Environmental Pollution Linked to Serious Neurological Illness

Environmental Pollution Linked to Serious Neurological Illness

The relationship between pollution and health is well-established. We know that exposure to higher levels results in worse health outcomes by almost any measure. New research, however, is showing that we may not know all the ways pollution is making us sick.

Despite major technological strides over the past few decades, pollution—driven by emissions from power plants, industry and cars—remains a serious issue in most major cities.

The relationship between pollution and health is well-established. We know that exposure to higher levels results in worse health outcomes by almost any measure. New research, however, is showing that we may not know all the ways pollution is making us sick.

A recent study has found that pollution can cause serious neurological illness—including brain cancer—and it just may change how cities think about transit.

How Pollution May Cause Brain Cancer

The study, published in the journal Epidemiology, found that exposure to nanoparticles released by exhaust from motor traffic can lead to an increased risk of brain cancer. A one-year increase in exposure to pollution can increase a person's risk for brain cancer by up to 10 percent.

While the study was the first to establish a relationship between car exhaust and brain cancer, it wasn't the first to find a correlation between pollution and serious neurological illness.

Another study, published earlier this year, found that air pollution was linked to higher rates of serious neurological illnesses, like depression, bipolar disorder and schizophrenia. The study was based on health information from the United States but reinforced several other studies that had been conducted around the globe in places like London, China and South Korea.

The exact reason why pollution may cause neurological illness is unknown, but it may be a knock-on effect from its other negative health impacts. A global review of the relationship between health and pollution found that exposure to high levels reduced the effectiveness of sleep and exercise. Both physical activity and healthy amounts of sleep are believed to improve mental health and protect people from neurological illness, like depression and bipolar disorder.

Neurologists are increasingly concerned about the impact of pollution on the brain and mental health. In the future, more studies in a similar vein will likely be conducted, improving our understanding of the different ways in which pollution may be harming our brains.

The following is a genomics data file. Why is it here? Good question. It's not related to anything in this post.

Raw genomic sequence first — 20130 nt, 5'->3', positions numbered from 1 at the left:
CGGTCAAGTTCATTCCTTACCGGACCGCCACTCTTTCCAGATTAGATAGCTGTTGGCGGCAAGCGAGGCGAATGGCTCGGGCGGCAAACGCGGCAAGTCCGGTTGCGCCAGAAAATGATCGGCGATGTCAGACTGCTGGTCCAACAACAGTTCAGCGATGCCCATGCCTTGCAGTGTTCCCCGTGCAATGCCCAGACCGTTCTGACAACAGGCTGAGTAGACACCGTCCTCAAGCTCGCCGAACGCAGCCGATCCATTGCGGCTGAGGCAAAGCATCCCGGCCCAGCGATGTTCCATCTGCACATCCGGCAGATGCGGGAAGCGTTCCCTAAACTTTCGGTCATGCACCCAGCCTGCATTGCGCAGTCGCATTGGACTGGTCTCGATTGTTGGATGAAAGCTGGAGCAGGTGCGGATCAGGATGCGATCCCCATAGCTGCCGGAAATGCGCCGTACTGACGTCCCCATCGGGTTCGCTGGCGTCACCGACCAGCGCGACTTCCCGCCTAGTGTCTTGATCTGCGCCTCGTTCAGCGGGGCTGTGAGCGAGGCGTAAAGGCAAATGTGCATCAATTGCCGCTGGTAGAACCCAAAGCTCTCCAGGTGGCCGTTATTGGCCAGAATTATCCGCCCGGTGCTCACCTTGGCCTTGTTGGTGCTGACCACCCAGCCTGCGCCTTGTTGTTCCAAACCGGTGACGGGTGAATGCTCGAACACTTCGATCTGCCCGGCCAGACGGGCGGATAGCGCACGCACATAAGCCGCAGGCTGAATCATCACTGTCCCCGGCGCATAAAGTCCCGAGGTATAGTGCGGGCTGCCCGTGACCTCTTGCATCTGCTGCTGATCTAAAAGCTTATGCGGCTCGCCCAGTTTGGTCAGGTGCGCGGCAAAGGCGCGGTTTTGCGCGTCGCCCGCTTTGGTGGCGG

How Cities Can Respond
While pollution levels remain high in the United States, they have been decreasing over the past decades, both in America and in most developed nations. By fine air particulate matter—the kind found to correlate with brain cancer—the United States ranks 10th in the world in air quality. It's beaten only by a handful of countries—like New Zealand, Canada and some EU nations—which have made serious strides in environmental policy.

The majority of the world's most polluted cities are abroad, in China and India. Both these countries are experiencing massive growth in car ownership—an encouraging sign of economic growth, but bad for public health. 

Both developing and wealthy nations may come to reframe transit as a public health issue. Several studies have already found that public transit systems, like light rail, can lead to better health outcomes for those living in the surrounding areas. 

Better knowledge about the relationship between pollution and illness may result in bigger pushes for electric vehicles and the infrastructure needed to support them—especially EV charging stations. This new knowledge may also lead cities to look to electrified public transit systems that could help reduce the number of cars on the road and the amount of pollution they produce.

Other cities may follow the lead of Paris, Milan and Madrid, and ban cars outright from certain population-dense areas or on specific days of the month.

For now, if you're worried about the effects of pollution on your health, your best bet is to avoid exercising near busy or polluted streets. You can also avoid contributing to pollution by reducing the amount of time you travel by car, or by switching to an electric vehicle.

Protecting Our Health from Pollution

Pollution remains a major problem around the world, and while we know it's harming our health, new research is demonstrating just how bad the effects may be. 

Scientists, neurologists and health professionals are becoming more likely to consider pollution a public health crisis. In the future, cities will need to respond to pollution if they want to remain sustainable and livable. Some possible solutions include better public transit, investment in electric vehicle infrastructure and even the outright banning of cars.